The Clemson Virtual Professional Development Library (VPDL) for South Carolina Classroom Teachers was designed to support Professional Learning Communities (PDL). As we know, powerful learning can occur when we view teaching and student learning and analyze it together with colleagues. For this reason, suggestions for how to lead a professional development based on each module are provided. The suggestions are broken up into preparing for the session, activities to do before watching the videos with a PLC, activities to do during the viewing of the videos, and activities to do following watching the video links. These ideas are simply suggestions. We know the best ideas will come from you, the teachers in the field.
Preparing for the session:
- View all the clips from the MWTP module.
- Read through the “Question(s) to Consider” and consider your answers before watching the clips.
- View all the video clips. After viewing each clip, decide on your own responses, and anticipate other possible responses from colleagues. Then, review the suggested responses in the “Facilitator Notes.” These are hyperlinked to the questions. Think about additions or clarifications that would be appropriate depending on the needs of teachers. Please note that the responses given are suggestions only. In many cases, the questions and ideas from the participants or your own insights as you view the segments will shape the most meaningful discussion relevant to the issues confronting your particular group.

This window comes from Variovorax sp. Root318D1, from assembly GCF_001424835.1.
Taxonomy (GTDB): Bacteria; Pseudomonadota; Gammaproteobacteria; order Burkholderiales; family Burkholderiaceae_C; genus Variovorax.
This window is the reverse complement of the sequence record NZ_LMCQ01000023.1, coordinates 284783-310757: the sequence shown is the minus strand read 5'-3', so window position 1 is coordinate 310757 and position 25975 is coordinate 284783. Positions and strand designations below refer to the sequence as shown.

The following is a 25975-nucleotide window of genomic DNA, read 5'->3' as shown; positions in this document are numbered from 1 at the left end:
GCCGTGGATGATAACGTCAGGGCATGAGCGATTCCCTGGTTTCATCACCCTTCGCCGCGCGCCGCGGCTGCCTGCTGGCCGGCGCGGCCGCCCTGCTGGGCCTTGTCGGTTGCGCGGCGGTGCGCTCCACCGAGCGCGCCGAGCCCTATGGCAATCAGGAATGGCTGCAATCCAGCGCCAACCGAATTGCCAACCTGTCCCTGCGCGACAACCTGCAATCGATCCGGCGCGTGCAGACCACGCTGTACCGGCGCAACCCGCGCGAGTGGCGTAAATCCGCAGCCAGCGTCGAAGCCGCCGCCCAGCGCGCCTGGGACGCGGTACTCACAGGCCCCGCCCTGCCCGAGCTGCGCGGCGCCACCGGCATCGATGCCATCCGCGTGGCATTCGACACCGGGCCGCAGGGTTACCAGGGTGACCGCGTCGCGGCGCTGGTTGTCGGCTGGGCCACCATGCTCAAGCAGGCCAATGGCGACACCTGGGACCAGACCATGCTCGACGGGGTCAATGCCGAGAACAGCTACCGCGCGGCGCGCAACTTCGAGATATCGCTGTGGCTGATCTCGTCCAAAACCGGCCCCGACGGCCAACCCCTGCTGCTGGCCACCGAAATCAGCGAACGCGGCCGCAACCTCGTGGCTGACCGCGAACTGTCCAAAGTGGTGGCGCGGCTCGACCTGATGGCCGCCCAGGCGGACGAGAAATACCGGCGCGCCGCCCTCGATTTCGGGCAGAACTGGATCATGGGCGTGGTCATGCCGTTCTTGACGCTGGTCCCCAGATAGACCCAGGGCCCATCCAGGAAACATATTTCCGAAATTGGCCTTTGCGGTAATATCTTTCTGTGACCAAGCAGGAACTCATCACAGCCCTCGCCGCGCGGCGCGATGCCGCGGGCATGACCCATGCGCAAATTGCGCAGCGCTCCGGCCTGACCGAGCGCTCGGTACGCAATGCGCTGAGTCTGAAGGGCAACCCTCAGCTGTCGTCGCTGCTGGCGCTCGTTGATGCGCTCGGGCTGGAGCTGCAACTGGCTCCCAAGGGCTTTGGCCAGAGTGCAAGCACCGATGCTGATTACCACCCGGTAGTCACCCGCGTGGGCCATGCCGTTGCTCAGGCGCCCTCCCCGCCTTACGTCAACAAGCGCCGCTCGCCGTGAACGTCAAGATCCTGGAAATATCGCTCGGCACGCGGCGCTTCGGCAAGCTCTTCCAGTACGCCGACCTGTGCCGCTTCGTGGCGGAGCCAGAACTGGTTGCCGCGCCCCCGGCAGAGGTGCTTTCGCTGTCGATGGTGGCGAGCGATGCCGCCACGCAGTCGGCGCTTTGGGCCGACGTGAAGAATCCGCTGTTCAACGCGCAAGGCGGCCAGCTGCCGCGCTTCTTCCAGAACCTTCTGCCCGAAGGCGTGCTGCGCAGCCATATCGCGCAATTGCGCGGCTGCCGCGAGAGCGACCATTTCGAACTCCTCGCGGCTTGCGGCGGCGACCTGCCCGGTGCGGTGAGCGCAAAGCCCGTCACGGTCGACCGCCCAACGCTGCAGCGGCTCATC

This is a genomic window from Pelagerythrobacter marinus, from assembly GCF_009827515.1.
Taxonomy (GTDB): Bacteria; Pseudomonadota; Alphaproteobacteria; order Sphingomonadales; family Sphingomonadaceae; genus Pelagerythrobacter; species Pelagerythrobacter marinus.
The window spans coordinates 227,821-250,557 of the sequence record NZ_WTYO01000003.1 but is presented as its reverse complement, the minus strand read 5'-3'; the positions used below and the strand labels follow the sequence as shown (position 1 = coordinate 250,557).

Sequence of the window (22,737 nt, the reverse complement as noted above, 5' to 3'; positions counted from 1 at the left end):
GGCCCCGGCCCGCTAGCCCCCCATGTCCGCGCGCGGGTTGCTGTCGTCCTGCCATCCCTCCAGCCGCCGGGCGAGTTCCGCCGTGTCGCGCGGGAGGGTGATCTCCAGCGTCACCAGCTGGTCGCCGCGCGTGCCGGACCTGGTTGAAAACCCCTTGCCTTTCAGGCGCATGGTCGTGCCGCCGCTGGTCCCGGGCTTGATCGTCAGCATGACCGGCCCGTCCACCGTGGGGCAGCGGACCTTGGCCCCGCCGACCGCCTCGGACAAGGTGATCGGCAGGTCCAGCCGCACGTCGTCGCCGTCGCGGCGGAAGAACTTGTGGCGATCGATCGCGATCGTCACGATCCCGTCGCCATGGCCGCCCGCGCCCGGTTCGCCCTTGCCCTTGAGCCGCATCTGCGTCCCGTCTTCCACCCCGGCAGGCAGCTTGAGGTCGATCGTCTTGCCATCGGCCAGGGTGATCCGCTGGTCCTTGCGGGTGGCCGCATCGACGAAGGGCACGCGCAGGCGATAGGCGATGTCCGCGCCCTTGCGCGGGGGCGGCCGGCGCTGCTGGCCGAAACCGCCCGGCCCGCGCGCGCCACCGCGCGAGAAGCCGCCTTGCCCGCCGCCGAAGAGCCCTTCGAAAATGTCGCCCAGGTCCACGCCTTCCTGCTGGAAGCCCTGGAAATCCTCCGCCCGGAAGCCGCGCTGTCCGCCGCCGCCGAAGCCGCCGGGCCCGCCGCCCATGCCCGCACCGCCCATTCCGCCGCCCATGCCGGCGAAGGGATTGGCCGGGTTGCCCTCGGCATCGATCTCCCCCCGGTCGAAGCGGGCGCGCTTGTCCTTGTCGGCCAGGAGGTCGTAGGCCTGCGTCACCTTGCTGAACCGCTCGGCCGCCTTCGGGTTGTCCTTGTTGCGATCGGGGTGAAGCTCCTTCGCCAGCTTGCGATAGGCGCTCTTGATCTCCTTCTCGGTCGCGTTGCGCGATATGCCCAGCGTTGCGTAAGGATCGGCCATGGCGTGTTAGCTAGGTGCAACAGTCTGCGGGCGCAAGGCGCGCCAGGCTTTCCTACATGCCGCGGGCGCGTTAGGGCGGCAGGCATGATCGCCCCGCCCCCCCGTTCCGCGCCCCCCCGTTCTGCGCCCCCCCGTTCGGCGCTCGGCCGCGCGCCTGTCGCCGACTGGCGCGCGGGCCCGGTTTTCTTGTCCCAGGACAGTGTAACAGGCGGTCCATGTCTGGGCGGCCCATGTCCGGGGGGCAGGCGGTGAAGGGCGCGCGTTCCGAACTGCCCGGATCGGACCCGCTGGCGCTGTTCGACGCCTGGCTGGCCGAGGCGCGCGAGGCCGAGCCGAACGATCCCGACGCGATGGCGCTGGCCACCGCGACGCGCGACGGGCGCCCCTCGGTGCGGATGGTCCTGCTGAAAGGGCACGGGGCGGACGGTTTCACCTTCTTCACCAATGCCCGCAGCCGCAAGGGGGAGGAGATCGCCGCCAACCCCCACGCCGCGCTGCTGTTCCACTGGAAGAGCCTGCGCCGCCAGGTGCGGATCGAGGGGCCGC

Before viewing the video clips:
- Ask participants if they use a mid-workshop teaching point (MWTP) in their workshops each day. Why or why not?
- Do they think this portion of the workshop is helpful? Why or why not?
During the session:
- Watch all the video clips in the module.
- After viewing all the clips, discuss the guiding question with the group.
- How does the mid-workshop teaching point help students with writing?
- The mid-workshop teaching point (MWTP) is helpful because it motivates students to continue writing. After working for a while (15-20 minutes) students’ energy for the writing may start to diminish. When the teacher pauses for a moment and briefly instructs the class or provides a quick tip, this moment of instruction motivates students to continue working for the rest of the workshop.
- The teacher most often uses the MWTP as an opportunity to spotlight clever student work. A quick teaching point from a peer is always helpful.
After the session:
- Ask participants to discuss how they feel about the MWTP after viewing the videos. Will this become part of their daily work? Why or why not?